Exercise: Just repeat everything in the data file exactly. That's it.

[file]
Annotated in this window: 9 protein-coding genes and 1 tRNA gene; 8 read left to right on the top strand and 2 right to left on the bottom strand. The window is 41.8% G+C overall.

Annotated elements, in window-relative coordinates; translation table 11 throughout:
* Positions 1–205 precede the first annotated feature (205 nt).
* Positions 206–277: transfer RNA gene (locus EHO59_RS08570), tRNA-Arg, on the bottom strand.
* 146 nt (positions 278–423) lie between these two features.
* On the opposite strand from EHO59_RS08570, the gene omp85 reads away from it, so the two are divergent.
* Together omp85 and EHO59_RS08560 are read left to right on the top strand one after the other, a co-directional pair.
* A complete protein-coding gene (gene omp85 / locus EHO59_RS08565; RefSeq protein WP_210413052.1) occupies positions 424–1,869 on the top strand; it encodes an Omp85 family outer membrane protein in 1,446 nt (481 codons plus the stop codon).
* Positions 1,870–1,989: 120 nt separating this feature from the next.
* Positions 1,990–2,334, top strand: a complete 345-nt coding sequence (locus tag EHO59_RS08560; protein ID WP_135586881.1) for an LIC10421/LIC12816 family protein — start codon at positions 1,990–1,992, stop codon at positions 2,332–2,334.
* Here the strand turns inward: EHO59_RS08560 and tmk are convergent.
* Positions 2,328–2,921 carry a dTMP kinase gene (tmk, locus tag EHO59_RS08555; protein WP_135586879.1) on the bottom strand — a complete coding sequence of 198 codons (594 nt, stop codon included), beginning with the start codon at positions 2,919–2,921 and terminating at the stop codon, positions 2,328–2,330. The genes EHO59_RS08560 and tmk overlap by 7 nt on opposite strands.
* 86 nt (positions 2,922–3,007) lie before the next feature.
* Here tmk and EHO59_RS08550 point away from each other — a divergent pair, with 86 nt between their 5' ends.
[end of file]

Annotated in this window: 9 protein-coding genes and 1 tRNA gene; 8 read left to right on the top strand and 2 right to left on the bottom strand. The window is 41.8% G+C overall.

Annotated elements, in window-relative coordinates; translation table 11 throughout:
* Positions 1–205 precede the first annotated feature (205 nt).
* Positions 206–277: transfer RNA gene (locus EHO59_RS08570), tRNA-Arg, on the bottom strand.
* 146 nt (positions 278–423) lie between these two features.
* On the opposite strand from EHO59_RS08570, the gene omp85 reads away from it, so the two are divergent.
* Together omp85 and EHO59_RS08560 are read left to right on the top strand one after the other, a co-directional pair.
* A complete protein-coding gene (gene omp85 / locus EHO59_RS08565; RefSeq protein WP_210413052.1) occupies positions 424–1,869 on the top strand; it encodes an Omp85 family outer membrane protein in 1,446 nt (481 codons plus the stop codon).
* Positions 1,870–1,989: 120 nt separating this feature from the next.
* Positions 1,990–2,334, top strand: a complete 345-nt coding sequence (locus tag EHO59_RS08560; protein ID WP_135586881.1) for an LIC10421/LIC12816 family protein — start codon at positions 1,990–1,992, stop codon at positions 2,332–2,334.
* Here the strand turns inward: EHO59_RS08560 and tmk are convergent.
* Positions 2,328–2,921 carry a dTMP kinase gene (tmk, locus tag EHO59_RS08555; protein WP_135586879.1) on the bottom strand — a complete coding sequence of 198 codons (594 nt, stop codon included), beginning with the start codon at positions 2,919–2,921 and terminating at the stop codon, positions 2,328–2,330. The genes EHO59_RS08560 and tmk overlap by 7 nt on opposite strands.
* 86 nt (positions 2,922–3,007) lie before the next feature.
* Here tmk and EHO59_RS08550 point away from each other — a divergent pair, with 86 nt between their 5' ends.